You won't find Fibonacci numbers everywhere in the natural world -- many plants and animals express different number sequences. And just because a series of numbers can be applied to an object, that doesn't necessarily imply there's any correlation between figures and reality. As with numerological superstitions such as famous people dying in sets of three, sometimes a coincidence is just a coincidence.
But, Fibonacci numbers appear in nature often enough to prove that they reflect some naturally occurring patterns. You can commonly spot these by studying the manner in which various plants grow. Here are a few examples:
Seed heads, pinecones, fruits and vegetables: Look at the array of seeds in the center of a sunflower and you'll notice what looks like spiral patterns curving left and right. Amazingly, if you count these spirals, your total will be a Fibonacci number. Divide the spirals into those pointed left and right and you'll get two consecutive Fibonacci numbers. You can decipher spiral patterns in pinecones, pineapples and cauliflower that also reflect the Fibonacci sequence in this manner.
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Flowers and branches: Some plants express the Fibonacci sequence in their growth points, the places where tree branches form or split. One trunk grows until it produces a branch, resulting in two growth points. The main trunk then produces another branch, resulting in three growth points. Then the trunk and the first branch produce two more growth points, bringing the total to five. This pattern continues, following the Fibonacci numbers. Additionally, if you count the number of petals on a flower, you'll often find the total to be one of the numbers in the Fibonacci sequence. For example, lilies and irises have three petals, buttercups and wild roses have five, delphiniums have eight petals and so on.
Honeybees: A honeybee colony consists of a queen, a few drones and lots of workers. The female bees (queens and workers) all have two parents, a drone and a queen. Drones, on the other hand, hatch from unfertilized eggs. This means they have only one parent. Therefore, Fibonacci numbers express a drone's family tree in that he has one parent, two grandparents, three great-grandparents and so forth.
The human body: Take a good look at yourself in the mirror. You'll notice that most of your body parts follow the numbers one, two, three and five. You have one nose, two eyes, three segments to each limb and five fingers on each hand. The proportions and measurements of the human body can also be divided up in terms of the golden ratio. DNA molecules follow this sequence, measuring 34 angstroms long and 21 angstroms wide for each full cycle of the double helix [source: Jovonovic].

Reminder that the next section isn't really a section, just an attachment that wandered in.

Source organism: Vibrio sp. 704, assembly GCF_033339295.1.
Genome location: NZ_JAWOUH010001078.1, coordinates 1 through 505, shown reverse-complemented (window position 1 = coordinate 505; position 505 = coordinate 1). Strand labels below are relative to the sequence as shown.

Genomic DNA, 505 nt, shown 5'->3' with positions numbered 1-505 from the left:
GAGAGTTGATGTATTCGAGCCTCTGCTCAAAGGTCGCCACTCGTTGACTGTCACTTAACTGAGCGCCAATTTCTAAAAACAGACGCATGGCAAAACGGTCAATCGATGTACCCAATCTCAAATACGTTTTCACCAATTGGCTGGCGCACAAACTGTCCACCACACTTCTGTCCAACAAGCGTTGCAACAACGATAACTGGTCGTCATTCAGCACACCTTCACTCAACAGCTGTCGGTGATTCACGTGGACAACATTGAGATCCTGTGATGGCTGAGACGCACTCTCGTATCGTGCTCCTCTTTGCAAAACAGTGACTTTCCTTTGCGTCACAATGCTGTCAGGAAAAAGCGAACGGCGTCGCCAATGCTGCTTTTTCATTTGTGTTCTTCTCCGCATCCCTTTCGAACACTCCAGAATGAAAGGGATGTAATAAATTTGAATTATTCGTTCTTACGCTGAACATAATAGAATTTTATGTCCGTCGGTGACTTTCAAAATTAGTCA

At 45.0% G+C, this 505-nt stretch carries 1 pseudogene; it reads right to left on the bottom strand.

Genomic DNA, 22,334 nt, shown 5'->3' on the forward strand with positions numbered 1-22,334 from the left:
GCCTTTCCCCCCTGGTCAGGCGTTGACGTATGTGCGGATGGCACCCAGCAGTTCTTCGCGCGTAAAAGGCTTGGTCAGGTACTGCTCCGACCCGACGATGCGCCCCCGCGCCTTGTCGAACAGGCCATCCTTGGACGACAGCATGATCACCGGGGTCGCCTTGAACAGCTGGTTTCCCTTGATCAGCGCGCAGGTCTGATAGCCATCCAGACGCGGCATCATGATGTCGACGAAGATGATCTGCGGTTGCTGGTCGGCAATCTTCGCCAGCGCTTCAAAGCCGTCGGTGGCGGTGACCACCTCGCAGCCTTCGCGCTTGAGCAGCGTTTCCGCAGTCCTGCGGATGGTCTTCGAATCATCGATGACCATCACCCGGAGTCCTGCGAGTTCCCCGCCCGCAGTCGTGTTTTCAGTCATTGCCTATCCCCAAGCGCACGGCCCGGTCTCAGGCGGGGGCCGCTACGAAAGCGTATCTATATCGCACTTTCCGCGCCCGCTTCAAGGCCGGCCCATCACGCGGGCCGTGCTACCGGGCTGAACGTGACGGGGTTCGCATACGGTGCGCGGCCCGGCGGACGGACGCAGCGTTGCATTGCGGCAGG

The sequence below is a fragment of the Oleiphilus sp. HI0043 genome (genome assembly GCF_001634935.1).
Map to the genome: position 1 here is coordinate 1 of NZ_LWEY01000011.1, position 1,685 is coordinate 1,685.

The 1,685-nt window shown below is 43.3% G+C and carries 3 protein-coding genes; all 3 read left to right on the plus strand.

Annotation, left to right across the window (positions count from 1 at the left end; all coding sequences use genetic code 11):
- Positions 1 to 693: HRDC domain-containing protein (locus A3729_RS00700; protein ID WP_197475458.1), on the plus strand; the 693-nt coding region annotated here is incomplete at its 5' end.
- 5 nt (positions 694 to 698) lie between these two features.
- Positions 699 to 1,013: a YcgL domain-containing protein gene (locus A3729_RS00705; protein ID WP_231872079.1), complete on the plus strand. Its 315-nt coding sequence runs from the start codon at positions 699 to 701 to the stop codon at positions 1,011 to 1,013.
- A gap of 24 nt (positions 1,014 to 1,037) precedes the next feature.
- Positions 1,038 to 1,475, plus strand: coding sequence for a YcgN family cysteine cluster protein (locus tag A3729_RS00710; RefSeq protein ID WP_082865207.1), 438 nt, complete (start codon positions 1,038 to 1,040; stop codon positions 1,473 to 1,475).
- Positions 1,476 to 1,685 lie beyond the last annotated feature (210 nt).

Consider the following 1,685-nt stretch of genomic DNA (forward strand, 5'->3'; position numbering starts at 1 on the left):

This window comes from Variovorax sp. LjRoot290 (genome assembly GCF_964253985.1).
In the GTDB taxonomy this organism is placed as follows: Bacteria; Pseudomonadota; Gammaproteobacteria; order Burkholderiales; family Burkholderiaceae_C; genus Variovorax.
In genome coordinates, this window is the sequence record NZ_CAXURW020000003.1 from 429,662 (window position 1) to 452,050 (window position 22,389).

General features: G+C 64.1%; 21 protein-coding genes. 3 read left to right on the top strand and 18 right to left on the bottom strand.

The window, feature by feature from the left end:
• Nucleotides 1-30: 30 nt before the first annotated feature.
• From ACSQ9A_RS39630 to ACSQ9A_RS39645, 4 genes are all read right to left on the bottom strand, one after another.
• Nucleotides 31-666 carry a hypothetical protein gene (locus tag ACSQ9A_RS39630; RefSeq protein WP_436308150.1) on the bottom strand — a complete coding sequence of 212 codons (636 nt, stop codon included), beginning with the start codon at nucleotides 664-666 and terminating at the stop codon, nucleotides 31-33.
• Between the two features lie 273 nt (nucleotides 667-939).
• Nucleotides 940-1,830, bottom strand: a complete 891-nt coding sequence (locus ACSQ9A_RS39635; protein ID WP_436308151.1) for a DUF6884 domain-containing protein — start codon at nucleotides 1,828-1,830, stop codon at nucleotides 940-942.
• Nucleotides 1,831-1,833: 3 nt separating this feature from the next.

Why do so many natural patterns reflect the Fibonacci sequence? Scientists have pondered the question for centuries. In some cases, the correlation may just be coincidence. In other situations, the ratio exists because that particular growth pattern evolved as the most effective. In plants, this may mean maximum exposure for light-hungry leaves or maximum seed arrangement.
To learn more about the golden ratio, Fibonacci's rabbits and other thought experiments, explore the links below.
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More Great Links
- Anderson, Matt, et al. "The Fibonacci Series." 1999. (June 14, 2008)http://library.thinkquest.org/27890/mainIndex.html
- "Fibonacci numbers." Britannica Online Encyclopedia. 2008. (June 14, 2008)http://www.britannica.com/eb/article-9034168/Fibonacci-numbers
- "Fibonacci Numbers in Nature." World Mysteries. (June 14, 2008)http://www.world-mysteries.com/sci_17.htm
- Caldwell, Chris. "Fibonacci Numbers." The Top Twenty. (June 14, 2008)http://primes.utm.edu/top20/page.php?id=39
- Grist, Stan. "The Hidden Structure and Fibonacci Mathematics." StanGrist.com. 2001. (June 14, 2008)http://www.stangrist.com/fibonacci.htm
- Jovonovic, Rasko. "Fibonacci Numbers." Rasko Jovonovic's World of Mathematics. January 2003. (June 14, 2008)http://milan.milanovic.org/math/english/contents.html
- Knott, Ron. "Fibonacci Numbers in Nature." Ron Knott's Web Pages on Mathematics. March 28, 2008. (June 14, 2008)http://www.mcs.surrey.ac.uk/Personal/R.Knott/Fibonacci/fibnat.html